Donaldson Toussaint L'Ouverture "Donald" Byrd II (December 9, 1932 – February 4, 2013) was an American jazz and rhythm & blues trumpeter. A sideman for many other jazz musicians of his generation, Byrd was best known as one of the only bebop jazz musicians who successfully pioneered the funk and soul genres while simultaneously remaining a jazz artist.
Although the Crusaders could not have known it at the time, their recording of "Street Life" (which features a memorable vocal by Randy Crawford) was a last hurrah for the 20-year old group. Their recordings of the next few years would decline in interest until the band gradually faded away in the '80s. However this particular set is well worth picking up for the 11-minute title cut and there is good playing by the three original members (Wilton Felder on tenor, soprano and electric bass, keyboardist Joe Sample and drummer Stix Hooper) along with guitarist Barry Finnerty; horn and string sections, plus additional guitarists are utilized on Sample's commercial but listenable arrangements.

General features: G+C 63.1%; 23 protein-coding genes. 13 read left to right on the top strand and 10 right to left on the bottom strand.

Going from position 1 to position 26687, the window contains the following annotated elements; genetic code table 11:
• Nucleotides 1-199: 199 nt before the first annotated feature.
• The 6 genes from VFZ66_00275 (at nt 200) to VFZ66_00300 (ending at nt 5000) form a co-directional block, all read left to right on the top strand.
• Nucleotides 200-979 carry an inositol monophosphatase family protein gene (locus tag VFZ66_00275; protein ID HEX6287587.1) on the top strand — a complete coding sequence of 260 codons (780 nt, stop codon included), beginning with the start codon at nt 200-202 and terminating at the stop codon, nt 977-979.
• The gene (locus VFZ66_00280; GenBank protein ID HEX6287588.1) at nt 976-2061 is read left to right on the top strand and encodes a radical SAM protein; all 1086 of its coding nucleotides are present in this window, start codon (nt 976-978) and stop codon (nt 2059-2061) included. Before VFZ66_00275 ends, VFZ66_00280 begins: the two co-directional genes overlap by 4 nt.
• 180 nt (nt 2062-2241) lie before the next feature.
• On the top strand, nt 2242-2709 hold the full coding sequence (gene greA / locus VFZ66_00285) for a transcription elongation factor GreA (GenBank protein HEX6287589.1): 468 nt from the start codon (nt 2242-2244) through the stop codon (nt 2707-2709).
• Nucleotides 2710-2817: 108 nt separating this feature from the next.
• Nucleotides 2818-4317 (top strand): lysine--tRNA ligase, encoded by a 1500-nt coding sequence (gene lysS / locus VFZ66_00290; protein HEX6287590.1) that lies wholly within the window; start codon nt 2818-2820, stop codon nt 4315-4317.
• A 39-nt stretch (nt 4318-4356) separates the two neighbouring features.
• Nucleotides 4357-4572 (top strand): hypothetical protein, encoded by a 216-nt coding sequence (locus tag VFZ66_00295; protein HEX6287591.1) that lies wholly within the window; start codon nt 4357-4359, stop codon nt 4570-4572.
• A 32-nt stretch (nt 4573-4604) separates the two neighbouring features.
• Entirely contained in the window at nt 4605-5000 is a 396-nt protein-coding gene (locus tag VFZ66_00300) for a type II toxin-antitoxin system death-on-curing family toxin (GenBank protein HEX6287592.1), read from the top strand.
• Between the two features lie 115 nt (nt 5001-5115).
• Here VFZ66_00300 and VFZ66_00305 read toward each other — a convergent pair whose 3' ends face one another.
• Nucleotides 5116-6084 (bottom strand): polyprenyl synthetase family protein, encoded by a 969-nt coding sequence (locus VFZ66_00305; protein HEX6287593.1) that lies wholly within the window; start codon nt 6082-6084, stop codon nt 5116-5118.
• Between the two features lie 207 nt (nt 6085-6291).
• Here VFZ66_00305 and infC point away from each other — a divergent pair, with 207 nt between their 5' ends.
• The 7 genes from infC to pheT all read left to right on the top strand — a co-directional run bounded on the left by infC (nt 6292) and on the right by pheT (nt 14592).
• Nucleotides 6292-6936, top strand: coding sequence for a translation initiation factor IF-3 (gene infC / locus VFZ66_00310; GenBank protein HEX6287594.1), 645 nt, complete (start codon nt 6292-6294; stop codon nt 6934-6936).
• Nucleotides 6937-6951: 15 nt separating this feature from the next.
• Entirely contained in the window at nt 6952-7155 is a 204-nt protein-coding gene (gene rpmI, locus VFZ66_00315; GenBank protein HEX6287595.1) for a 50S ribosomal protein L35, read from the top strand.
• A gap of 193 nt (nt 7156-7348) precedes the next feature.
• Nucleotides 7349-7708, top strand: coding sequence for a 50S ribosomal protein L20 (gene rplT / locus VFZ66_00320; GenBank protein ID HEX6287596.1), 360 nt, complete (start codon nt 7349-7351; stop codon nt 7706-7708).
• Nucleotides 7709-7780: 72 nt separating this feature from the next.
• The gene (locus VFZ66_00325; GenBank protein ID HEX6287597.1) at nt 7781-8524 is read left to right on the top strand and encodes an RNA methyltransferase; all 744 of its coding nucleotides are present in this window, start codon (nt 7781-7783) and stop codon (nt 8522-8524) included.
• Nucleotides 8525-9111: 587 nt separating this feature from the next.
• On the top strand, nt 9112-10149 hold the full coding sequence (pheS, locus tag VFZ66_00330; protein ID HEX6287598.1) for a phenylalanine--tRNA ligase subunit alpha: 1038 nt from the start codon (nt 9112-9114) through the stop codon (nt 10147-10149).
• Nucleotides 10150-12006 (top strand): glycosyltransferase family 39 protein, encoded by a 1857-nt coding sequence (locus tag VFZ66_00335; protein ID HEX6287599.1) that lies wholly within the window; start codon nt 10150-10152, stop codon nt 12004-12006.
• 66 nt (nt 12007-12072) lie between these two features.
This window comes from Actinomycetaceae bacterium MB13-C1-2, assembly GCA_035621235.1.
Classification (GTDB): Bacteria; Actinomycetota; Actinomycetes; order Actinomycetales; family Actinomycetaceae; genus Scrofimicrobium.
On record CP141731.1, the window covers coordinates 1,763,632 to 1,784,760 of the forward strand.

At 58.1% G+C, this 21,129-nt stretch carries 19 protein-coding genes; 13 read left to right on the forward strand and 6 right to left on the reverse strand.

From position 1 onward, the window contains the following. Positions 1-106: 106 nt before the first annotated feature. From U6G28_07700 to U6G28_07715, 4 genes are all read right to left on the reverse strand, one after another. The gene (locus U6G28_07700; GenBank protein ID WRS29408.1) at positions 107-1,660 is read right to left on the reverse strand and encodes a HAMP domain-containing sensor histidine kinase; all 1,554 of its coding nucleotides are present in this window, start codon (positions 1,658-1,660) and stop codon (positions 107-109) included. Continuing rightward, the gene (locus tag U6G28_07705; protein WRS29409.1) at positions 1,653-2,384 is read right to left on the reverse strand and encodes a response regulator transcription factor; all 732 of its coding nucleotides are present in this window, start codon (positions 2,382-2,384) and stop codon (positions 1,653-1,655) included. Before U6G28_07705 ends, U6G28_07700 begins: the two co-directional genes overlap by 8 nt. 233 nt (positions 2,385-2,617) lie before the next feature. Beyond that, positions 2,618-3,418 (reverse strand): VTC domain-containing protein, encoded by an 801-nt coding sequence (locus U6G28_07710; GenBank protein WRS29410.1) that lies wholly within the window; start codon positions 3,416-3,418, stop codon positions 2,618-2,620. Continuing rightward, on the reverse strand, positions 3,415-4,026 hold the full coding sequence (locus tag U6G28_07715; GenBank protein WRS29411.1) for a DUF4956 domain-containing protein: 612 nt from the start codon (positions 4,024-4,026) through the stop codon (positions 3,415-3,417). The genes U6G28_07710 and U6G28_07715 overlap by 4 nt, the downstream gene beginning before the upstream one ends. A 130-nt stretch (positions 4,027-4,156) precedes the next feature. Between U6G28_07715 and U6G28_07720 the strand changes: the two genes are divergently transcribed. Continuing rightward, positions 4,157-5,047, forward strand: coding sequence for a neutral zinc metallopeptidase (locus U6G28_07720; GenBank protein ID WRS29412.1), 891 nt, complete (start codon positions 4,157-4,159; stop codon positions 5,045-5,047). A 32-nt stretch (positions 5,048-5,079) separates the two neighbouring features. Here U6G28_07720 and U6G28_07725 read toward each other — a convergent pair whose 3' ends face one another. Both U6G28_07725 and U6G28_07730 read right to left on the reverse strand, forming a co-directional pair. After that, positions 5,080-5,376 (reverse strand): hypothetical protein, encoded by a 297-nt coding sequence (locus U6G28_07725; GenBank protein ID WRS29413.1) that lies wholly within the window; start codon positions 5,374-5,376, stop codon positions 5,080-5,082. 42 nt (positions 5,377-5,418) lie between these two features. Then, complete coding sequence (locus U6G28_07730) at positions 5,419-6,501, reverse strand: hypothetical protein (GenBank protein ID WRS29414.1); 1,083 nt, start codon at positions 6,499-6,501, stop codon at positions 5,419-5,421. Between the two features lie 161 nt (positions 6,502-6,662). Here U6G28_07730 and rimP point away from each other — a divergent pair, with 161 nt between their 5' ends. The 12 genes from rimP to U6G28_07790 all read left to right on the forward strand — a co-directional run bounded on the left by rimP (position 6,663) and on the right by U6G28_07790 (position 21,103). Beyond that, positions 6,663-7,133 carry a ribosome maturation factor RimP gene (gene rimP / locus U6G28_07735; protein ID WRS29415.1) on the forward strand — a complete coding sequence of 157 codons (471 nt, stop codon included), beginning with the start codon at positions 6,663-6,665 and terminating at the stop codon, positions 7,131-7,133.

This well-rounded set features Monty Alexander exploring his West Indian heritage by utilizing the steel drum of Othello Molineaux and performing both straightahead jazz and calypsos. The music is often quite joyous and even the more familiar material (such as "Work Song," "Stella By Starlight" and a medley of "Impressions" and "So What") sounds fresh. Whether it be the Milt Jackson blues "S.K.J." or the Crusaders' hit "Street Life," this is a very successful outing that is quite enjoyable.
Academy Award, Grammy, and Golden Globe-winning composer Hans Zimmer composed the music for this highly anticipated project, joining forces for the first time with director Zack Snyder.